Photo: Brett Raeburn/NPS

Size: 
311.2 sq. mi.

Forests of various types cover 95 percent of Virginia's Shenandoah National Park, and they invite a variety of birds to visit year-round—whether they breed in summer, migrate through in spring and fall, or spend the winter. As forests warm, a number of birds who breed in Shenandoah at the southern end of their range, including thrushes and warblers, might cease finding suitable climate in the park. In winter, though, the park’s climate may become suitable for 43 species, which could colonize the park. These include 11 birds, like the Common Yellowthroat and Orange-crowned Warbler, that currently breed or migrate through Shenandoah, and may choose to spend the winter, too.

  • summer
  • winter

Suitable climate for these species is currently available in the park. This list is derived from National Park Service Inventory & Monitoring data and eBird observations. Note, however, there are still imperfections in these datasets.

These are species that may find the new climate conditions of this park suitable by 2050. But projected changes in climate suitability are not definitive predictions of future species ranges or abundances. Numerous other factors affect where species occur, including habitat quality, food abundance, species adaptability, and the availability of microclimates.

Within this park, suitable climate for these birds ceases to occur by 2050. Species may either adapt to the park’s new climate or may follow suitable climate elsewhere.

Suitable climate for these species is currently available in the park. This list is derived from National Park Service Inventory & Monitoring data and eBird observations. Note, however, there are still imperfections in these datasets.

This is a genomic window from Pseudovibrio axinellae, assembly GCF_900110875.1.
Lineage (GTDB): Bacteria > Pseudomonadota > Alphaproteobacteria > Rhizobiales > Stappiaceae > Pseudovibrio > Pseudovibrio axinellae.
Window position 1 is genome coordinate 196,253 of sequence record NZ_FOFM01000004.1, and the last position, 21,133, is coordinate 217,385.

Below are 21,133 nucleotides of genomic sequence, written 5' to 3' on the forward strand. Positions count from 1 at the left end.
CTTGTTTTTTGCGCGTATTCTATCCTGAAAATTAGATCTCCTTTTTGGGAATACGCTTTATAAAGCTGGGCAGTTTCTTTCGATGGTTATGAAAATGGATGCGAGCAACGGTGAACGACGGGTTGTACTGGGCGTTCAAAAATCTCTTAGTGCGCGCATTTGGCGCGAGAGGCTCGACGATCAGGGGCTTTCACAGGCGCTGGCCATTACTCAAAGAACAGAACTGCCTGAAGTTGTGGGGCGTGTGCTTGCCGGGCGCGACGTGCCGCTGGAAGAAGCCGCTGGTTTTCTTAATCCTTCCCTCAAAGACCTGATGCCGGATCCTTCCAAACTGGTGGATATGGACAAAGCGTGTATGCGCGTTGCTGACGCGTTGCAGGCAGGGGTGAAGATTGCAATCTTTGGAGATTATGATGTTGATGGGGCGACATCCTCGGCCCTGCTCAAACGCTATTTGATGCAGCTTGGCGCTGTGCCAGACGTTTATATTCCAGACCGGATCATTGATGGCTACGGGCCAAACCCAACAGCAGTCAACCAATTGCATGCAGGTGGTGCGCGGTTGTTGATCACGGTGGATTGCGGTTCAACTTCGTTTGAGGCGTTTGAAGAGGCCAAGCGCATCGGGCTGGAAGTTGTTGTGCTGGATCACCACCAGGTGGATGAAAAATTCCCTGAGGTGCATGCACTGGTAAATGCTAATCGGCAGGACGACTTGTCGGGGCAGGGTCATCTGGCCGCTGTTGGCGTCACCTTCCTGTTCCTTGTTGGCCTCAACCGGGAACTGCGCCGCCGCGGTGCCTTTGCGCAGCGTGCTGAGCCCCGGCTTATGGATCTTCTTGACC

These are species that may find the new climate conditions of this park suitable by 2050. But projected changes in climate suitability are not definitive predictions of future species ranges. Numerous other factors affect where species occur, including habitat quality, food abundance, species adaptability, and the availability of microclimates.

Within this park, suitable climate for these birds ceases to occur by 2050. Species may either adapt to the park’s new climate or may follow suitable climate elsewhere.

This Park in Context

The extent of turnover, potential colonization, and potential extirpation varies among the 53 national parks featured on this website. Below, see how this park compares to others in summer and winter. Click on a circle to explore results for another park.

  • summer
  • winter

Golden-winged Warbler. Photo: Arni Stinnissen/Audubon Photography Awards